Video: The Best Health Challenge nutrition plan
Kelly Mathews is down almost 20 pounds since she started the Best Health Challenge! Next she tackles bad eating habits head-on with help from registered dietitian Sue Mah
In part one, our Best Health Challenge featured participant, Kelly Mathews, got a custom-made fitness plan from personal trainer Bruce Krahn, and after working at it for just a few weeks, she is already seeing the pounds drop off. (You can try it, too!) Now, it’s time to layer on a nutrition makeover.
A typical day for Kelly used to begin with a caffeine kick: no breakfast, just coffee. Another java mid-morning would be her only sustenance as she powered through her busy workday, not eating until afternoon. Then, sometime between 1 and 3 p.m., she would give in to her hunger’in spades. ‘I’d have a massive sandwich, usually tuna, then donuts or cookies to keep me going,’ says Kelly, a project manager who has been doing work for Reader’s Digest (which publishes Best Health). ‘The real problem began when I got home’I’d snack on everything: cookies, crackers, cheese, peanut butter, and then eat dinner around 7 p.m., which was often takeout because my partner, Kevin, and I are often too busy to cook. Hey, when I get to that ravenous state I’m not reaching for a salad’primal instincts kick in! And that usually means simple carbs that will give me a sugar boost.’
When Kelly, 34, started the Challenge, her caloric intake was all over the map. On some days she ate as little as 850 calories, on others well over 3,000. What she should have been aiming for if she wanted to lose weight was about 1,500 to 1,600 each day. As well, her typical daily fat intake was close to 100 grams (much more than the recommended maximum of 60 grams for her age, according to Sue), and she was not getting enough fibre, vitamins or minerals.
Most importantly, Kelly’s inconsistent eating had affected her metabolism. ‘When we skip meals,’ says Sue, ‘our bodies go into ‘save’ mode, holding every calorie we eat. Retraining your body is like breaking an old habit. I needed to get Kelly into the routine of eating at regular times to keep her blood sugar levels in check, because blood sugar is the main source of fuel for our brain and body, and having steady, not spiking, blood sugar helps us feel energized and productive.’ And the fact that Kelly’s dad had recently been diagnosed with type 2 diabetes was certainly another reason Kelly knew she should be concerned about her weight.
Her starting point? Breakfast. Research shows eating breakfast in the morning is a major factor in promoting weight loss. ‘Breakfast kick-starts your metabolism, helps prevent you from overeating later, and provides mental alertness for your day,’ says Sue. Following Canada’s Food Guide, she designed Kelly’s meal plan with three meals and three snacks daily. She also pointed Kelly to eatracker.ca, the online calorie tracking tool from Dietitians of Canada.
Sue encouraged Kelly to adopt the 80/20 rule: Eat just until you are 80 percent full, not stuffed. ‘Eating this way encourages you to be more mindful and gets you in touch with your internal cues for hunger and satiety,’ says Sue. ‘Babies have an innate sense of when they don’t want to eat any more, but as adults we override that sense. The 80/20 rule forces you to slow down and savour every bite.’ Says Kelly: ‘It’s amazing to realize you don’t have to inhale food or finish it; just wrap it up and eat it later.’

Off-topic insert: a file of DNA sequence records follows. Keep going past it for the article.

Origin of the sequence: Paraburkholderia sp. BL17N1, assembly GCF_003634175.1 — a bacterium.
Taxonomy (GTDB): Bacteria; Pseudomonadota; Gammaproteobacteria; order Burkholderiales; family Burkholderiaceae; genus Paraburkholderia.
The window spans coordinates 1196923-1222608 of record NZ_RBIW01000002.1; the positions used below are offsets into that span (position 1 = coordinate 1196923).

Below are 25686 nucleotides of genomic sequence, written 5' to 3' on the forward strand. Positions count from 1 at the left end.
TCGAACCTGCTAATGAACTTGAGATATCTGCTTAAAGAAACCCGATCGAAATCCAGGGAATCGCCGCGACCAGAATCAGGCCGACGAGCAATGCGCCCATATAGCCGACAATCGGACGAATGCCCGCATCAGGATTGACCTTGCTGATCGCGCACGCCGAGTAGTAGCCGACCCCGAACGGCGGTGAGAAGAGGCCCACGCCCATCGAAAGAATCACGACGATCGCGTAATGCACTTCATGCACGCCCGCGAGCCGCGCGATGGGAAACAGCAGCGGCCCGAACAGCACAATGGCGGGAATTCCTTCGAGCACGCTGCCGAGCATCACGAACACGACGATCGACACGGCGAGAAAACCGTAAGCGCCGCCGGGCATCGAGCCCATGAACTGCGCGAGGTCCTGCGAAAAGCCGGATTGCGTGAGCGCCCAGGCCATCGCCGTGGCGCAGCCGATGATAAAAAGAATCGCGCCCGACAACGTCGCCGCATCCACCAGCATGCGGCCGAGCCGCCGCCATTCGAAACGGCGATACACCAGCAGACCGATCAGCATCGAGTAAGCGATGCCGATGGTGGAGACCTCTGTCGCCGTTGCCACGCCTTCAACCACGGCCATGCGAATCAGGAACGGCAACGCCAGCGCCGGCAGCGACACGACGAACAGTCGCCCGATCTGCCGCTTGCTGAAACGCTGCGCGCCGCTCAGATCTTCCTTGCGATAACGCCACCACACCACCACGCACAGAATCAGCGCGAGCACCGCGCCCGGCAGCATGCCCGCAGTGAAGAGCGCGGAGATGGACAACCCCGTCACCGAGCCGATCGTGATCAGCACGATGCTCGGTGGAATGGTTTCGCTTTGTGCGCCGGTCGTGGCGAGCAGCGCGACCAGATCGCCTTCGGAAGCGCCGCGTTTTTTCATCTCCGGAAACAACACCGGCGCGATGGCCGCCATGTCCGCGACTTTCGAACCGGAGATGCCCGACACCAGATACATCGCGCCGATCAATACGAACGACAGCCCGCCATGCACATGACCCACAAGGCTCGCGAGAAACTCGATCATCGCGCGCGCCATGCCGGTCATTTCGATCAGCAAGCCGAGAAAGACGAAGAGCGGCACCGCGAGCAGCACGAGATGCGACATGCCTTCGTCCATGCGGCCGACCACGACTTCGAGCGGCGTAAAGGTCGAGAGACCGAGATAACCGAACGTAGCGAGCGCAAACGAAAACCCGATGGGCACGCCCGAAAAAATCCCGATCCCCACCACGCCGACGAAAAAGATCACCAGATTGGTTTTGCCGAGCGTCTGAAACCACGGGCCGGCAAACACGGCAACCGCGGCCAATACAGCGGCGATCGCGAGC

From her teens to early 20s, Kelly ate whatever she wanted’including carbs. That wasn’t a concern for her because she played field hockey competitively, training for hours each day, so she easily burned it off. But when she stopped doing sports, she continued eating the same quantities’and packed on the pounds. ‘I thought I would be athletic my whole life, but when I didn’t have an end goal’such as winning a medal or a tournament’I had zero motivation to exercise, so the predictable happened: Food became my sport! Instead of the endorphin rush from running a fast 5K, it would come from a chocolate peanut butter cup.’
Now, Kelly wants to be able to enjoy her life while still pursuing her weight-loss goals. ‘I love the comfort of pasta, bread, cookies and croissants.’ And though she isn’t a big drinker, she attends many functions with her partner where she has the occasional glass of wine. So Sue made sure Kelly’s plan included healthier versions and portion-controlled sizes of some of her comfort foods, and incorporated alcohol by swapping it for snack calories.
Once Kelly began following Sue’s plan, changes started happening. ‘I had to force myself to start having breakfast’I wasn’t hungry. But I scrambled an egg, then put organic salsa on it,’ says Kelly. ‘And it was yummy. I kept this up, and then on the fifth day I woke up wanting food.’ Within one week Kelly noticed her moods had stabilized, and within two weeks, combined with her new fitness regimen, she had shed over 10 pounds. Wow!
‘Until recently I couldn’t have seen myself having breakfast every day,’ admits Kelly. ‘But I am so ready to change my eating habits ”I want to take advantage of every bit of advice I get during the Challenge, and I want to make new recipes.’
Not only that, she’s excited that she can fit into smaller clothing sizes. ‘When I’m overweight, I’m conscious of how I look, and the negative thoughts are there. When I’m at my right weight, I’m in the moment. That’s where I want to be. I still have to lose more than 20 pounds to meet my goal, but I’m already feeling great.’
Register for the Best Health Challenge to get tips and advice on how to live your healthiest life. Plus, follow Kelly’s journey on her weekly blog, Diary of a Challenger.